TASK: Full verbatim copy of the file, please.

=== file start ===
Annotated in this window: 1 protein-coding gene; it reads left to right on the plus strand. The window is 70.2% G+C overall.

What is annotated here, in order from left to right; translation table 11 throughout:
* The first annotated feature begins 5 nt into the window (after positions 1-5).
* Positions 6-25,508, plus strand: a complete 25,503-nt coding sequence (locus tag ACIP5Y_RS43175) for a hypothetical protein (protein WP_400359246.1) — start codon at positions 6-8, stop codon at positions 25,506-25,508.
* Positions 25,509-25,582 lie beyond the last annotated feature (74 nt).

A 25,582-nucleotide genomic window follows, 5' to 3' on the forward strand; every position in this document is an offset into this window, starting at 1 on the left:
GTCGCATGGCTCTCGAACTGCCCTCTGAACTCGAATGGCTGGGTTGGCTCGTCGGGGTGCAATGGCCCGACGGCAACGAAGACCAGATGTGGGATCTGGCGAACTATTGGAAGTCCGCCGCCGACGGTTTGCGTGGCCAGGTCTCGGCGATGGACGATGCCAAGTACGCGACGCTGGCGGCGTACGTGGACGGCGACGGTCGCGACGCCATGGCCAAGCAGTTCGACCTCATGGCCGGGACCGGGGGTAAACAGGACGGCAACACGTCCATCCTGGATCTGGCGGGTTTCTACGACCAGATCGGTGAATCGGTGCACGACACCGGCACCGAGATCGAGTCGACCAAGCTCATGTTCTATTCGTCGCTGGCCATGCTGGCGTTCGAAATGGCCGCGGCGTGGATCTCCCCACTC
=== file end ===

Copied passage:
Annotated in this window: 1 protein-coding gene; it reads left to right on the plus strand. The window is 70.2% G+C overall.

What is annotated here, in order from left to right; translation table 11 throughout:
* The first annotated feature begins 5 nt into the window (after positions 1-5).
* Positions 6-25,508, plus strand: a complete 25,503-nt coding sequence (locus tag ACIP5Y_RS43175) for a hypothetical protein (protein WP_400359246.1) — start codon at positions 6-8, stop codon at positions 25,506-25,508.
* Positions 25,509-25,582 lie beyond the last annotated feature (74 nt).

A 25,582-nucleotide genomic window follows, 5' to 3' on the forward strand; every position in this document is an offset into this window, starting at 1 on the left:
GTCGCATGGCTCTCGAACTGCCCTCTGAACTCGAATGGCTGGGTTGGCTCGTCGGGGTGCAATGGCCCGACGGCAACGAAGACCAGATGTGGGATCTGGCGAACTATTGGAAGTCCGCCGCCGACGGTTTGCGTGGCCAGGTCTCGGCGATGGACGATGCCAAGTACGCGACGCTGGCGGCGTACGTGGACGGCGACGGTCGCGACGCCATGGCCAAGCAGTTCGACCTCATGGCCGGGACCGGGGGTAAACAGGACGGCAACACGTCCATCCTGGATCTGGCGGGTTTCTACGACCAGATCGGTGAATCGGTGCACGACACCGGCACCGAGATCGAGTCGACCAAGCTCATGTTCTATTCGTCGCTGGCCATGCTGGCGTTCGAAATGGCCGCGGCGTGGATCTCCCCACTC